- Leticia R. Constantino

"Immediate, absolute and complete independence!" - this was the slogan raised by Filipino leaders like Manuel Quezon and Sergio Osmena during the decades of "peace time" following the ruthless suppression of the main mass resistance to direct American colonial rule.  

Those of us who do not have firsthand knowledge of that period would most likely be carried away by the brave words and take them at face value. We might even feel greatly indebted to the prominent Filipino politicians of those decades for raising high the banner of nationalism in accordance with the most cherished wishes of our people.

But let us reexamine that period more carefully and objectively and let us ask this question: Did our leaders then really mean what they so passionately advocated in their election campaigns and in the various "independence missions" to the United States? We will find the answer by studying the nature of colonial politics under American rule as well as the contradictory attitudes toward Philippine independence exhibited by various sectors of American society.

There were three major players in the game of winning Philippine independence:

  1. The Filipino people,
  2. the Filipino politicians and
  3. the United States.

The Filipino People

The Filipino people as a whole remains steadfast in their desire for independence. although the brutal suppression of their resistance, the effects of American education, the gradual grant of political autonomy by the colonial power and the latter's promise of independence finally led Filipinos to accept the idea that their freedom was to come as a grant from the United States, they wanted this freedom as early as possible.

Therefore, only those leaders who pledged to work for "immediate, absolute and complete independence" could expect popular support. The electoral defeat in 1906 of the Progresistas (former Federalistas) whose platform called for "eventual" independence was an unforgettable lesson for all future politicians.

Unfortunately for the people, their revolutionary experience and the Katipunan's emphasis on political freedom from Spanish oppression and friar despotism (valid for its time) did not equip them to understand the economic objectives of US colonialism. Their own leaders, for reasons which will become clear further on, did little to enlighten them on this score.

Hence, their desire for independence was focused on political sovereignty. They remained largely unaware of their country's growing economic dependence on the U.S. which would undermine the political freedom they sought.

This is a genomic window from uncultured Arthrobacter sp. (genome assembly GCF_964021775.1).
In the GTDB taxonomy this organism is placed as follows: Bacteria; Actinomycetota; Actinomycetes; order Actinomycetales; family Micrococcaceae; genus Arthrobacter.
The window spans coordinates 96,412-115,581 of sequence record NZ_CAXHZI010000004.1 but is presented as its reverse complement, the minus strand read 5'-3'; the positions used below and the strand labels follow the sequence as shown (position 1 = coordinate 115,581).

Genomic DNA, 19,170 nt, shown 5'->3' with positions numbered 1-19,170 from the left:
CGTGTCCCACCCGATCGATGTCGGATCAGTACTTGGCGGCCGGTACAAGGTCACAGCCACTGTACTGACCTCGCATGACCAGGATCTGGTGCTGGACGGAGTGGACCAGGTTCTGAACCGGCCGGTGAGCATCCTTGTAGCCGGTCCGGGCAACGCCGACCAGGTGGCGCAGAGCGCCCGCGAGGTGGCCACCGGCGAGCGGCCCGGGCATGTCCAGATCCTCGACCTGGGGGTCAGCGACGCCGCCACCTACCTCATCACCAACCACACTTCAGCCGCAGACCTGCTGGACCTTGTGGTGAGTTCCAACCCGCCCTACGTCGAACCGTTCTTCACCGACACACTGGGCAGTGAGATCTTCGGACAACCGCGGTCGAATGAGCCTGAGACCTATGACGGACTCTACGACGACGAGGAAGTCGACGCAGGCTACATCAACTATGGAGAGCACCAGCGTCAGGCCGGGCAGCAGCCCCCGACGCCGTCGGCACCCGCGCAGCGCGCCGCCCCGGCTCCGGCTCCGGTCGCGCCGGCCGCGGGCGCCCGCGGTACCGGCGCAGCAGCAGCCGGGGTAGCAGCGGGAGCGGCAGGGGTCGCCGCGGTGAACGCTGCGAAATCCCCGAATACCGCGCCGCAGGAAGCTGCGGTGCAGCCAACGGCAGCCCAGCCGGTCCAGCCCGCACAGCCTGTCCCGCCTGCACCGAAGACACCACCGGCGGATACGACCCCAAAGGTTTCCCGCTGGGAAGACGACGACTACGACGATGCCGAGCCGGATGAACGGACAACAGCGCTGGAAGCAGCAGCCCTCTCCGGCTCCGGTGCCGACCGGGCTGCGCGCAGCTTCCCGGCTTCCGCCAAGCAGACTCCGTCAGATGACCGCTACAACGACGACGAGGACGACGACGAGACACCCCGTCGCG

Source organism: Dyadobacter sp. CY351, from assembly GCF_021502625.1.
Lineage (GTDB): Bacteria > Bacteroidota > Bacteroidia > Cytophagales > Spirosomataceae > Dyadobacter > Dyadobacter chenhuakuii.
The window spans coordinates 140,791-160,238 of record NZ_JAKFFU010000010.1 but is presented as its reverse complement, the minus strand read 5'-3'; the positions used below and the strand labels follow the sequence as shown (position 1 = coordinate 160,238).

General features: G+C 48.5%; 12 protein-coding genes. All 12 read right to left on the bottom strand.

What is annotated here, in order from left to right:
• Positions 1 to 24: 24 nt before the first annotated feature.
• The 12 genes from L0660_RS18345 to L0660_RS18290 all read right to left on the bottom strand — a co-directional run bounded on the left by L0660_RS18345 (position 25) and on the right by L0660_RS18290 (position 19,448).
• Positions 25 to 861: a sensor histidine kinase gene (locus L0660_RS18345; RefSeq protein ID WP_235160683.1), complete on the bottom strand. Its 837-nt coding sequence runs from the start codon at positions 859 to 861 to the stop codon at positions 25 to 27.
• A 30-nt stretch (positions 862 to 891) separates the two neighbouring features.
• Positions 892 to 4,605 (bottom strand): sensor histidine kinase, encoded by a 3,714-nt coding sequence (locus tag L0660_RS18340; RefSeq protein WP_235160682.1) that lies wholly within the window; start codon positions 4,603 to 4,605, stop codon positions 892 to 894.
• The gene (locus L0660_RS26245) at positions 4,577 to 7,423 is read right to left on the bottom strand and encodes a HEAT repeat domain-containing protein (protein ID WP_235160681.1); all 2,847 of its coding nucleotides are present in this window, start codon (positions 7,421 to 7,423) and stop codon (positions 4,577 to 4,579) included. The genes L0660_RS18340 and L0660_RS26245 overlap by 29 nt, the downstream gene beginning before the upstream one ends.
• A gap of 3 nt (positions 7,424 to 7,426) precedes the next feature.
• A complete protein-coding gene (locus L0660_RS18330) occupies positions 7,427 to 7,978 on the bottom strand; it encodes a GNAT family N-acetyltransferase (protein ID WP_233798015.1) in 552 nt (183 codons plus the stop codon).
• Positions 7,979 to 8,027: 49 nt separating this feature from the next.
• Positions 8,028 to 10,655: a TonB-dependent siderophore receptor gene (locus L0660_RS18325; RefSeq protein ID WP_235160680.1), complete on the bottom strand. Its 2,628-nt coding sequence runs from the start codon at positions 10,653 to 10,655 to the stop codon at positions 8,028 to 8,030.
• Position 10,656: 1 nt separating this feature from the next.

The United States

The second player was the United States. The American people had fought their own anti-colonial war against England. Sectors which retained this anti-colonial tradition were sincere anti-imperialists. Others had selfish reasons for objecting to the annexation of the Philippines.

Racists dreaded contamination from an "inferior people." Labor unions feared the entry of cheap Filipino labor; farmers did not want competition from Philippine agricultural crops. Some businessmen believed that the Philippines could become a market for US goods without becoming a colony. Together these sectors constituted a vocal opposition to annexation.

The advocates of colonization -- political and military leaders who wanted an empire, industrialists and businessmen who sought new markets for their products, new sources of raw materials, and new areas of investment --were more powerful. The Philippines was therefore annexed.

However, American colonial policies toward the Philippines, including the various proposals to grant independence, represented a series of compromises between these two forces in American society.

The Filipino Politicians

Caught in the middle and vacillating between the two were the Filipino politicians. The following aspects of colonial politics shaped their general behavior as politicians and in particular as leaders of the various independence missions:

  1. Most politicians came from the landed elite or represented their interests. The strict property and language requirements for voters imposed by the Americans in the first elections ensured that practically only the elite could vote and be elected to office (see SM-3). By the time qualifications were liberalized, political leadership was safely in their hands.